10
Automated Policy Preference Negotiation

Deirdre Mulligan

I worked for a long time on the Platform for Privacy Preferences (P3P), which gives parents some control over the data collection practices at Web sites visited by their children. There are instances in which children disclose information about themselves that can be used to contact and communicate with them. P3P has no application in the context of limiting children’s access to pornography and other content that might be considered inappropriate.

P3P is a project of the World Wide Web Consortium (which also developed the Platform for Internet Content Selection (PICS)), which enables Web sites to express privacy practices in a standard format. This means that a Web site can make an extensible mark-up language (XML) statement about how it uses personal data.

The basic functionality of P3P is as follows. Say that a Web site collects information such as name, address, and credit card number for the purchase of goods, or it uses clickstream data (i.e., the data left behind when surfing a Web page) to target or tailor information on the Web site to your interests. On the client site, either through a browser or some plug-in to a browser, P3P allows individuals to set parameters for the types of Web sites their kids can visit based on the site’s data collection practices. For example, a child might try to enter a Web site that collects data from children and sells it—which is generally illegal in this country without parental consent, under the Children’s Online Privacy Protection Act (COPPA).1 The browser could be set up either to limit access to Web

1  

COPPA, which regulates the collection of personal information from children under age 13, was signed into law in 1998 and went into effect in 2000.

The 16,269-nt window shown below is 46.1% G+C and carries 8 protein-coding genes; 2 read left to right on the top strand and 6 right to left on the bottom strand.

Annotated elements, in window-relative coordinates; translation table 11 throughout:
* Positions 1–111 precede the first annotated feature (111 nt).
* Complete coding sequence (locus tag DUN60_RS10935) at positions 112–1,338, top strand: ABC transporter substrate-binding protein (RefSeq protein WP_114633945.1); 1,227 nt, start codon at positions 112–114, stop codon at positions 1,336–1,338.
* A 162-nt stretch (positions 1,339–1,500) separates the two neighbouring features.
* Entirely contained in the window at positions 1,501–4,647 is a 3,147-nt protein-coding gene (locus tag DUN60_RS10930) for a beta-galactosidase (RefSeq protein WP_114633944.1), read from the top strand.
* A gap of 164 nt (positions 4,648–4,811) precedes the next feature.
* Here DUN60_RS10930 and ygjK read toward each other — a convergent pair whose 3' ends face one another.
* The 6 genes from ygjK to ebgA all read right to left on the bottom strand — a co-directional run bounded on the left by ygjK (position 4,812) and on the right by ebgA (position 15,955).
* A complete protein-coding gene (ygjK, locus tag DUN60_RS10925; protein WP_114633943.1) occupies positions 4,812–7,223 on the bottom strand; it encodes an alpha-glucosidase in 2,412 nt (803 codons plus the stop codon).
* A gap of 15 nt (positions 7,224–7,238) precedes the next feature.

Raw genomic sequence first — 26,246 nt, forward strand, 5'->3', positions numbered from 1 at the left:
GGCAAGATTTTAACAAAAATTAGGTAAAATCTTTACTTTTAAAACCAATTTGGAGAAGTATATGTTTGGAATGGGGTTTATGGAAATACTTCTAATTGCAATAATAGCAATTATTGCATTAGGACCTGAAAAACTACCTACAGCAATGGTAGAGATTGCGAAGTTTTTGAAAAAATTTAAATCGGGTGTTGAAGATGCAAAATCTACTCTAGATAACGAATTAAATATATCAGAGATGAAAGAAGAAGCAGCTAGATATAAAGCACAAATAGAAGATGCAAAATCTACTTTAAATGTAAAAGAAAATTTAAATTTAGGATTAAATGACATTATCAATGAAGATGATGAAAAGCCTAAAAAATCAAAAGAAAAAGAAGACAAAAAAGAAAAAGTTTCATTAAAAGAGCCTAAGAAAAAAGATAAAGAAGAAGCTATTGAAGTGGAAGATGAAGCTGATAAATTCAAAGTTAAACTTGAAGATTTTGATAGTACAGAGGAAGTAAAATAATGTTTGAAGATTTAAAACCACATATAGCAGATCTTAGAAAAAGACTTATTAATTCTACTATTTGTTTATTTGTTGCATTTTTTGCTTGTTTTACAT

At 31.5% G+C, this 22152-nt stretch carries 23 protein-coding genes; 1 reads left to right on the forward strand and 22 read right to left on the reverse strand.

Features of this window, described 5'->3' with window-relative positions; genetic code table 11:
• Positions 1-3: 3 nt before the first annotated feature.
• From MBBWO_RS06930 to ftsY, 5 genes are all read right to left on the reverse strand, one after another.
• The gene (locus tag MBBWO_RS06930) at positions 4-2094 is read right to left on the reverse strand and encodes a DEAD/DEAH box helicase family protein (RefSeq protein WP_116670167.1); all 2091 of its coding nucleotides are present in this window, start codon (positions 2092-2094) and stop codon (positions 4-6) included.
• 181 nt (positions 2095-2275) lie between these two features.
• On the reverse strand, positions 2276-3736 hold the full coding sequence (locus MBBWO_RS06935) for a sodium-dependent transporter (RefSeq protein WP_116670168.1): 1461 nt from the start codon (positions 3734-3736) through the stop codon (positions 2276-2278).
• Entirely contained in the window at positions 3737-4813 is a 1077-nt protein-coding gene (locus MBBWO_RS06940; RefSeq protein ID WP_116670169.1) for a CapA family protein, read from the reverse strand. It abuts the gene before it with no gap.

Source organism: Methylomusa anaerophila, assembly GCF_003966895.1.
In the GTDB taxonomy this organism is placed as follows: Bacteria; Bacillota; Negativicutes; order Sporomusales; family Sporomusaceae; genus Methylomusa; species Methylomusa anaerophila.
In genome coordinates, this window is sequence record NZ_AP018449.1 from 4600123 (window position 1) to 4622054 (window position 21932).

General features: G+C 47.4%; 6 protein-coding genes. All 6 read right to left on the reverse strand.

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Technical, Business, and Legal Dimensions of Protecting Children from Pornography on the Internet: Proceedings of a Workshop 10 Automated Policy Preference Negotiation Deirdre Mulligan I worked for a long time on the Platform for Privacy Preferences (P3P), which gives parents some control over the data collection practices at Web sites visited by their children. There are instances in which children disclose information about themselves that can be used to contact and communicate with them. P3P has no application in the context of limiting children’s access to pornography and other content that might be considered inappropriate. P3P is a project of the World Wide Web Consortium (which also developed the Platform for Internet Content Selection (PICS)), which enables Web sites to express privacy practices in a standard format. This means that a Web site can make an extensible mark-up language (XML) statement about how it uses personal data. The basic functionality of P3P is as follows. Say that a Web site collects information such as name, address, and credit card number for the purchase of goods, or it uses clickstream data (i.e., the data left behind when surfing a Web page) to target or tailor information on the Web site to your interests. On the client site, either through a browser or some plug-in to a browser, P3P allows individuals to set parameters for the types of Web sites their kids can visit based on the site’s data collection practices. For example, a child might try to enter a Web site that collects data from children and sells it—which is generally illegal in this country without parental consent, under the Children’s Online Privacy Protection Act (COPPA).1 The browser could be set up either to limit access to Web 1   COPPA, which regulates the collection of personal information from children under age 13, was signed into law in 1998 and went into effect in 2000.